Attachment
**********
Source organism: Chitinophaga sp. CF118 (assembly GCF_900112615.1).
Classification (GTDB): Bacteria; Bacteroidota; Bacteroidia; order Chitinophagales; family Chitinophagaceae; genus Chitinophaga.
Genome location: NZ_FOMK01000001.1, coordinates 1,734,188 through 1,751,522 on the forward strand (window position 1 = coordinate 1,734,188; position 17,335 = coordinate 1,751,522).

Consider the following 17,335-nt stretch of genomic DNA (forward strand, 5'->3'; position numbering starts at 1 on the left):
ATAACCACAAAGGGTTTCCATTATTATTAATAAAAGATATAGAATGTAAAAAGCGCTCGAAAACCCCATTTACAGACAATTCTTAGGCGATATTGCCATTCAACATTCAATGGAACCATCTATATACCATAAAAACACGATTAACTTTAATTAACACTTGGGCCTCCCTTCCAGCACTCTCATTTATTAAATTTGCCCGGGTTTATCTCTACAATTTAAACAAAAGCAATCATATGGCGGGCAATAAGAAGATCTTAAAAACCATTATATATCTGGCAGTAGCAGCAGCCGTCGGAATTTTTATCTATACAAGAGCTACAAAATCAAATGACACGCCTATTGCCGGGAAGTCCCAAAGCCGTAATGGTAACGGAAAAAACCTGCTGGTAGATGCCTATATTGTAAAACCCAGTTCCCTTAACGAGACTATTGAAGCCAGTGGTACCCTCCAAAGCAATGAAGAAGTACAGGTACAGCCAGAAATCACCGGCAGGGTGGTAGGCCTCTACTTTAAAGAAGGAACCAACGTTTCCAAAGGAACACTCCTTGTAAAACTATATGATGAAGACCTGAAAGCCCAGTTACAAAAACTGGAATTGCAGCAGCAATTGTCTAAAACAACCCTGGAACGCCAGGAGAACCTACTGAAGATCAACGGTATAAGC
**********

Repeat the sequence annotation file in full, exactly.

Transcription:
Source organism: Chitinophaga sp. CF118 (assembly GCF_900112615.1).
Classification (GTDB): Bacteria; Bacteroidota; Bacteroidia; order Chitinophagales; family Chitinophagaceae; genus Chitinophaga.
Genome location: NZ_FOMK01000001.1, coordinates 1,734,188 through 1,751,522 on the forward strand (window position 1 = coordinate 1,734,188; position 17,335 = coordinate 1,751,522).

Consider the following 17,335-nt stretch of genomic DNA (forward strand, 5'->3'; position numbering starts at 1 on the left):
ATAACCACAAAGGGTTTCCATTATTATTAATAAAAGATATAGAATGTAAAAAGCGCTCGAAAACCCCATTTACAGACAATTCTTAGGCGATATTGCCATTCAACATTCAATGGAACCATCTATATACCATAAAAACACGATTAACTTTAATTAACACTTGGGCCTCCCTTCCAGCACTCTCATTTATTAAATTTGCCCGGGTTTATCTCTACAATTTAAACAAAAGCAATCATATGGCGGGCAATAAGAAGATCTTAAAAACCATTATATATCTGGCAGTAGCAGCAGCCGTCGGAATTTTTATCTATACAAGAGCTACAAAATCAAATGACACGCCTATTGCCGGGAAGTCCCAAAGCCGTAATGGTAACGGAAAAAACCTGCTGGTAGATGCCTATATTGTAAAACCCAGTTCCCTTAACGAGACTATTGAAGCCAGTGGTACCCTCCAAAGCAATGAAGAAGTACAGGTACAGCCAGAAATCACCGGCAGGGTGGTAGGCCTCTACTTTAAAGAAGGAACCAACGTTTCCAAAGGAACACTCCTTGTAAAACTATATGATGAAGACCTGAAAGCCCAGTTACAAAAACTGGAATTGCAGCAGCAATTGTCTAAAACAACCCTGGAACGCCAGGAGAACCTACTGAAGATCAACGGTATAAGC